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Trends in Data Center Design, Construction, and Site Selection

By Rebekah Morris for the Arizona Builder’s Exchange

The Basics of Data Centers:

  • Three types of data centers are: enterprise, wholesale, and co-location.
    • Enterprise – Huge companies like Facebook, Google, Amazon all develop their own data centers.
    • Colocation – Data centers developed by a third party that leases out space to tenants to house their IT equipment.  Colocation operators are also servicing the IT equipment and performing maintenance.
    • Wholesale – Somewhere between enterprise and colocation.  A third-party builds a data center, but the tenants are responsible for installing equipment and maintaining their respective spaces.
    • Latency: speed of the connection, or measure of time delay in a system.  The lower the latency, the faster the speed.
    • Redundancy: Duplication of critical components, most commonly, electricity.
    • How Data Centers are Measured: Capacity in megawatts.
    • Life expectancy of a Data Center: 10-20 years, with IT equipment being refreshed or replaced as frequently as 7-10 years, or even every 2-5 years to replace servers with faster and higher capacity models.
    • Cost to build a data center: quoted at $1,100/SF – $1,500/SF, data centers are easily the most expensive type of building to construct.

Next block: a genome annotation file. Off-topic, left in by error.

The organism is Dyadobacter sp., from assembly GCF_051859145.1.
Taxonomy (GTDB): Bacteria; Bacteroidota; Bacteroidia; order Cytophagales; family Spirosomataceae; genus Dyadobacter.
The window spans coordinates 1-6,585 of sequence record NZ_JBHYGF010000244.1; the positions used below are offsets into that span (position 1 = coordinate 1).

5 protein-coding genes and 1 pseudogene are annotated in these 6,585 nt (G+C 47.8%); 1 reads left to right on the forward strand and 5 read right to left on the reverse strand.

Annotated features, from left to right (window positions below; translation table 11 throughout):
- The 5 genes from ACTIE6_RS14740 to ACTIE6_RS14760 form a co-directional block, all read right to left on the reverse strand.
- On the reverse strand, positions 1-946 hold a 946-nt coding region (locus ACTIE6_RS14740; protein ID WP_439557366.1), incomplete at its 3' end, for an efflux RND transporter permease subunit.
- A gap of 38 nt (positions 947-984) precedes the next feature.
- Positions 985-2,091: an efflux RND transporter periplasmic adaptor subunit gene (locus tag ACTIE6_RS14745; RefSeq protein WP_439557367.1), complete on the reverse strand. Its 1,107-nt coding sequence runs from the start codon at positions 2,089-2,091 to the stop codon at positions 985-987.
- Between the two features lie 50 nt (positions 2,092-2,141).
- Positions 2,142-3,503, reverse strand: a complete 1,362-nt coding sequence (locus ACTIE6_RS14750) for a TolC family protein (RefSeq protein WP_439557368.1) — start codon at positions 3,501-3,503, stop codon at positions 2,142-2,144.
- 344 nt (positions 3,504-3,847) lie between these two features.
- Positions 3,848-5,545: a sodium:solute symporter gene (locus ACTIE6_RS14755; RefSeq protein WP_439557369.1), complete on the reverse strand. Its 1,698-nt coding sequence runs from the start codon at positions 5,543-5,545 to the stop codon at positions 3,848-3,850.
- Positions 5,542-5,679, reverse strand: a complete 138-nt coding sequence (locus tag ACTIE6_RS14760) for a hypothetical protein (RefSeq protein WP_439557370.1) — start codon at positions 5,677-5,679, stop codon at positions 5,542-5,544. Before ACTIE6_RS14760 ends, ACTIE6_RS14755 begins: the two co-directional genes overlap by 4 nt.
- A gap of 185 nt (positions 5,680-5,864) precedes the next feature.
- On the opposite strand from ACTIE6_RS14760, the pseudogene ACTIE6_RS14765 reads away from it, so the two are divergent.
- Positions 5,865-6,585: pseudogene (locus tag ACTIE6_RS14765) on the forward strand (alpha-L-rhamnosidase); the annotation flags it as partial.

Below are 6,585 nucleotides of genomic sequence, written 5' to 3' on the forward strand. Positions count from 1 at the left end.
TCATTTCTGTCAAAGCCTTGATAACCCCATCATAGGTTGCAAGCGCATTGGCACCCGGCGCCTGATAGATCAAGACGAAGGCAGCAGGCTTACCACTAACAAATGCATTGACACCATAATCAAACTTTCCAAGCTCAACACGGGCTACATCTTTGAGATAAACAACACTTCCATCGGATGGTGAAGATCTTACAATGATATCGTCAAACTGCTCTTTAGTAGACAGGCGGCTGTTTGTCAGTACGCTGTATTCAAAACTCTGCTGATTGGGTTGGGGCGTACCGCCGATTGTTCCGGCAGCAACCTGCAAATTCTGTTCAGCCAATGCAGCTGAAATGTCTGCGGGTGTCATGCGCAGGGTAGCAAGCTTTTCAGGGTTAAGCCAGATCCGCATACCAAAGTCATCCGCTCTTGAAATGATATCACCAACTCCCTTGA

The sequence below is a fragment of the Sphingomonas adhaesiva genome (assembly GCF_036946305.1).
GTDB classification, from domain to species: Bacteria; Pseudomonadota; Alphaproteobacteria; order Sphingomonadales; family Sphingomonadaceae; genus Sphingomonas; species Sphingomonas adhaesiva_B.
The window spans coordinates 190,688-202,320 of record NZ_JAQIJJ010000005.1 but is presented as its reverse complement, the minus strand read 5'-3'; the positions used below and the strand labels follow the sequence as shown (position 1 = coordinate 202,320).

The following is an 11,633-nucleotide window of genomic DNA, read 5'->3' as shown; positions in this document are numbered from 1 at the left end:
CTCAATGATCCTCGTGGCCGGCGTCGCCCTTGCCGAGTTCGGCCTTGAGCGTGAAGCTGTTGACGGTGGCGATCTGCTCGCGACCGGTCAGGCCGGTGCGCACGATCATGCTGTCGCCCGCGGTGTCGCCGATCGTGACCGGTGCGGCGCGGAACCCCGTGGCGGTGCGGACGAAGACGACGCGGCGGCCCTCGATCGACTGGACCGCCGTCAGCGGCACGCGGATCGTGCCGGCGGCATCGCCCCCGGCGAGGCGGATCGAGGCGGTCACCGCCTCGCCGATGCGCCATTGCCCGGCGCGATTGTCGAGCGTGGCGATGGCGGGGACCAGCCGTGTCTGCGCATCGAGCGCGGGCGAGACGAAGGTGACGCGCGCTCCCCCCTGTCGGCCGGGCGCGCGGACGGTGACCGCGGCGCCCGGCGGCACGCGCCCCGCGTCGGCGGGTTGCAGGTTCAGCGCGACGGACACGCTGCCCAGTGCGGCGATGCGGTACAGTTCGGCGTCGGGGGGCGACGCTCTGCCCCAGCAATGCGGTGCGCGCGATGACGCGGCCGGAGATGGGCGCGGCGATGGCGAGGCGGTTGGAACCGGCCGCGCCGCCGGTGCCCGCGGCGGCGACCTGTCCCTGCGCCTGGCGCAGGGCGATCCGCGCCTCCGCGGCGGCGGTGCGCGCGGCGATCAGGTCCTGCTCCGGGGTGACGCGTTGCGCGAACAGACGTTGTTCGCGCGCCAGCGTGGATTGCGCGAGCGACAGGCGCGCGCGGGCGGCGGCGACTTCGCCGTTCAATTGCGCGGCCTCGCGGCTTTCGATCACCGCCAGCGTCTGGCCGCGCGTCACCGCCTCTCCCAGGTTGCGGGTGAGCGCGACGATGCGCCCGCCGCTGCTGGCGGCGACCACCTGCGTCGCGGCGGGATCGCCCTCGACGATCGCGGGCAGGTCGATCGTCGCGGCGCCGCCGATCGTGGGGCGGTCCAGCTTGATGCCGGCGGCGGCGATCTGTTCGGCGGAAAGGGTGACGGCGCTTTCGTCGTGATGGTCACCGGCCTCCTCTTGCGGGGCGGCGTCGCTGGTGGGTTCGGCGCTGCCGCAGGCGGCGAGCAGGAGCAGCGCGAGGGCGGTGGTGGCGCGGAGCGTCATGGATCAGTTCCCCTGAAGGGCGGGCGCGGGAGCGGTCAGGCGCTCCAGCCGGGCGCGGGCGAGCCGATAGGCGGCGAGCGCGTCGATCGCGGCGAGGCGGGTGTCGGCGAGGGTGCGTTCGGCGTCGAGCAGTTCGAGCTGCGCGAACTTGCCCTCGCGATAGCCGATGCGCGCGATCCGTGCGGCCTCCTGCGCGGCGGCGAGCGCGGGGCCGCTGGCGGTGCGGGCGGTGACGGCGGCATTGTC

Recently AFCOM hosted their quarterly meeting at Realty One’s colocation data center in the Price Corridor, very close to the Cyrus One data center, which recently broke ground.  The keynote speakers were Mark Bauer, Managing Director, and Carter Robinson, Associate, both of Jones Lang La Salle.  In addition to the incredibly intimidating escorted guide through a maze of ‘matrix-like’ corridors, the stop in an empty space ready for tenants to lease out was eye opening to say the least.

The presentation went into great detail about the factors that play into how owners decide on a site for a data center, as well as the trends in design & construction.  To compile this article, AZBEX has followed up with many additional players to provide an overview of this exciting and very challenging market sector.

Site Selection Criteria

Bauer and Robinson went into how companies determine where to locate data centers.  The two most important factors to his clients in choosing a location to build in consistently come up as: Sales Tax Policy, and the Price of Power.  The sales tax policy he referred to is a competitiveness issue.  Other states have incentivized data centers by abating sales tax of the construction activity, sales tax on the IT equipment inside the building, as well as other taxes like property tax and personal property tax.  This has made Arizona less attractive.

On a follow-up call with Bauer and Robinson, they went into further detail about the sales tax issue.  Bauer stated that technology and software are often a company’s third largest expense behind capital assets and payroll.  He explained that software licenses are assessed sales tax, and when purchasing tens of thousands of licenses at a time, the sales tax on those items is monumental, far exceeding the cost of the initial capital investment.  The tax is assessed where the server is located, hence the site selection being so crucial.